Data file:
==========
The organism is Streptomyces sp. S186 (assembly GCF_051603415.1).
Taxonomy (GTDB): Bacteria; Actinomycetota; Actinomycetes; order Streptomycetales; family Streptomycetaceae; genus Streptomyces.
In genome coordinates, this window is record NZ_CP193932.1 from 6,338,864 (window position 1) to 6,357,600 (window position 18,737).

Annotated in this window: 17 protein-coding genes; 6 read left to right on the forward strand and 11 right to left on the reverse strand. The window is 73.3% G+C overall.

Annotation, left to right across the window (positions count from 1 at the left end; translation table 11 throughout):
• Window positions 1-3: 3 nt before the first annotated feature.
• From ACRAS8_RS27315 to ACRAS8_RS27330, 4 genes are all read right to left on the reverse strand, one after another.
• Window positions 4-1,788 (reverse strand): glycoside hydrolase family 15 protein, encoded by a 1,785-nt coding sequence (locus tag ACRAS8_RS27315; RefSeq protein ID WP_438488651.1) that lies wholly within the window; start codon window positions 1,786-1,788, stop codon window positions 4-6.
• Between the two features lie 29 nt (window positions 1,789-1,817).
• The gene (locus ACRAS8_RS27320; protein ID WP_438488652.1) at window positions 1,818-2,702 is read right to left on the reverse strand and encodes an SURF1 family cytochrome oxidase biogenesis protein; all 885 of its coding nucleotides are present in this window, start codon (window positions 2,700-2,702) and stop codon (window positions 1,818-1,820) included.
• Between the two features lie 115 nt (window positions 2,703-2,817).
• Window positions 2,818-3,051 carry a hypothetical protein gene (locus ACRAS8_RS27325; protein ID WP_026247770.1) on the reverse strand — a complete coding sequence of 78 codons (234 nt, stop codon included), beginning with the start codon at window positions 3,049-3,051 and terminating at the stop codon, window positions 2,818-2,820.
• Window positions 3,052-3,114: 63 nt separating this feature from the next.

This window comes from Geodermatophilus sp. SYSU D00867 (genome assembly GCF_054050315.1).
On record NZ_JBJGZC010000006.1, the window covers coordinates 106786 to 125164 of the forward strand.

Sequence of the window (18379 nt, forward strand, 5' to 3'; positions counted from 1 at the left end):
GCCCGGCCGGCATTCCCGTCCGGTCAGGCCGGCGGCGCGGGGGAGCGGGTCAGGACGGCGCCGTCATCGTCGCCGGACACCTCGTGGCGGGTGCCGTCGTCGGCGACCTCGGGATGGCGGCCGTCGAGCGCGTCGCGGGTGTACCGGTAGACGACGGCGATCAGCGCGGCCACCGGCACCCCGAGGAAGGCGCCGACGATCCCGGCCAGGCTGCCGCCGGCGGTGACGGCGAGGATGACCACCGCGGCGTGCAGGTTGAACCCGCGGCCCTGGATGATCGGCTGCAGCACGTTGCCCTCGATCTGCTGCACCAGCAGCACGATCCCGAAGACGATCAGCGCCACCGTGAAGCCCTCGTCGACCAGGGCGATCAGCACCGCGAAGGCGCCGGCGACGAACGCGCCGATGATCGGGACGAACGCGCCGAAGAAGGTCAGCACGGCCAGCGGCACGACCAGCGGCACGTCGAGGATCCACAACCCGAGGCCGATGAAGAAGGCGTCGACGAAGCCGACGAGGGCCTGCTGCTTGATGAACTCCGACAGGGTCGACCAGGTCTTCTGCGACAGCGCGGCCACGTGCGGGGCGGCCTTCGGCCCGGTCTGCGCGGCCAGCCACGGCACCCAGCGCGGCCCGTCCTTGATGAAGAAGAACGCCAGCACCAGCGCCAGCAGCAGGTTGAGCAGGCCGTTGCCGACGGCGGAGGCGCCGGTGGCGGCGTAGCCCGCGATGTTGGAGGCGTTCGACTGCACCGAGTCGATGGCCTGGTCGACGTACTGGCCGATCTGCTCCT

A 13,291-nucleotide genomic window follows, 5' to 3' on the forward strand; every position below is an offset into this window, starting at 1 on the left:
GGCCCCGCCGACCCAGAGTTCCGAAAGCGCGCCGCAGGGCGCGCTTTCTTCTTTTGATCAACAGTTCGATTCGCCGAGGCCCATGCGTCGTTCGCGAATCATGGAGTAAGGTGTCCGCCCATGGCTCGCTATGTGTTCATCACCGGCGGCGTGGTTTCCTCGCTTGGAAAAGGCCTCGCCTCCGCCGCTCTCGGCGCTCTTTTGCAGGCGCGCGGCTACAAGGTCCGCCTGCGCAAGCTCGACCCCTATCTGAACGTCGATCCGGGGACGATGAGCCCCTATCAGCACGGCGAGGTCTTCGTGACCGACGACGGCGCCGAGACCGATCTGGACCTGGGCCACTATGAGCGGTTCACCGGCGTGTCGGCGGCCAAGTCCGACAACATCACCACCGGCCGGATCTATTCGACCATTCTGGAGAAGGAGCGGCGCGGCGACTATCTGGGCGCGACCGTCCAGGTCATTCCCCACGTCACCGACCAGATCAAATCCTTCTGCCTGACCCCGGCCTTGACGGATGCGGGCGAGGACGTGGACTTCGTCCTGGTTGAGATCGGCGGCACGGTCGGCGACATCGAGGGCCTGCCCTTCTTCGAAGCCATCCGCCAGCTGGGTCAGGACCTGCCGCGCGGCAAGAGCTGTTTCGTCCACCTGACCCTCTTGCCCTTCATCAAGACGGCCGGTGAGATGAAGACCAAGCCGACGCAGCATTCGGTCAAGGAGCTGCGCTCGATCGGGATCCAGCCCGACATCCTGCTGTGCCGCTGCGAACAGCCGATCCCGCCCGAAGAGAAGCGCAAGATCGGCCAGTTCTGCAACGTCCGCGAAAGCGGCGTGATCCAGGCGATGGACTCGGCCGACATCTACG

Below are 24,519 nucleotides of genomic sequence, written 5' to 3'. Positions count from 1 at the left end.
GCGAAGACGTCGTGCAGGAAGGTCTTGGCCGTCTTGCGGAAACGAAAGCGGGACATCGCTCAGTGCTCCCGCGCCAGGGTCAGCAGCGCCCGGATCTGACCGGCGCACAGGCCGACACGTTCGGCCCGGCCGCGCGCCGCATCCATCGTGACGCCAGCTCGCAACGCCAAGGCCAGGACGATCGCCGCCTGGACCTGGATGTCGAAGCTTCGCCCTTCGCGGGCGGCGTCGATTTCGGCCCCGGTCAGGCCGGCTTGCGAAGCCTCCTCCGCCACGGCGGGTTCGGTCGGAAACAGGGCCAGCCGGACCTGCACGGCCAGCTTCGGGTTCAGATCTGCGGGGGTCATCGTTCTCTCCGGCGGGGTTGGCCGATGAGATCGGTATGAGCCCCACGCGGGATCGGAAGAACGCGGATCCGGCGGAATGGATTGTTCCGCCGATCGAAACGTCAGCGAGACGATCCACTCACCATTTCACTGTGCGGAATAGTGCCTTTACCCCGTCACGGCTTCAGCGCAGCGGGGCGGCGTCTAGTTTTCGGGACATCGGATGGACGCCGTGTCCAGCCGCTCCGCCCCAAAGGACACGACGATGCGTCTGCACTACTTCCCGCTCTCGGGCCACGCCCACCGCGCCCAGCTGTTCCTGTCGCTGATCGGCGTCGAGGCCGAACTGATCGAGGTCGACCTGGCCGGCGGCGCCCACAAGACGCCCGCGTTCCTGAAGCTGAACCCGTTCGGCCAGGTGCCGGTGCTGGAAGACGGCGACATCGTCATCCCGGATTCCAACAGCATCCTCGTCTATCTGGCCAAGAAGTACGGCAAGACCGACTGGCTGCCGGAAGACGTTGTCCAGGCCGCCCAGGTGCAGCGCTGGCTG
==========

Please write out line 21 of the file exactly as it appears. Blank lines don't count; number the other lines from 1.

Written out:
GCGAAGACGTCGTGCAGGAAGGTCTTGGCCGTCTTGCGGAAACGAAAGCGGGACATCGCTCAGTGCTCCCGCGCCAGGGTCAGCAGCGCCCGGATCTGACCGGCGCACAGGCCGACACGTTCGGCCCGGCCGCGCGCCGCATCCATCGTGACGCCAGCTCGCAACGCCAAGGCCAGGACGATCGCCGCCTGGACCTGGATGTCGAAGCTTCGCCCTTCGCGGGCGGCGTCGATTTCGGCCCCGGTCAGGCCGGCTTGCGAAGCCTCCTCCGCCACGGCGGGTTCGGTCGGAAACAGGGCCAGCCGGACCTGCACGGCCAGCTTCGGGTTCAGATCTGCGGGGGTCATCGTTCTCTCCGGCGGGGTTGGCCGATGAGATCGGTATGAGCCCCACGCGGGATCGGAAGAACGCGGATCCGGCGGAATGGATTGTTCCGCCGATCGAAACGTCAGCGAGACGATCCACTCACCATTTCACTGTGCGGAATAGTGCCTTTACCCCGTCACGGCTTCAGCGCAGCGGGGCGGCGTCTAGTTTTCGGGACATCGGATGGACGCCGTGTCCAGCCGCTCCGCCCCAAAGGACACGACGATGCGTCTGCACTACTTCCCGCTCTCGGGCCACGCCCACCGCGCCCAGCTGTTCCTGTCGCTGATCGGCGTCGAGGCCGAACTGATCGAGGTCGACCTGGCCGGCGGCGCCCACAAGACGCCCGCGTTCCTGAAGCTGAACCCGTTCGGCCAGGTGCCGGTGCTGGAAGACGGCGACATCGTCATCCCGGATTCCAACAGCATCCTCGTCTATCTGGCCAAGAAGTACGGCAAGACCGACTGGCTGCCGGAAGACGTTGTCCAGGCCGCCCAGGTGCAGCGCTGGCTG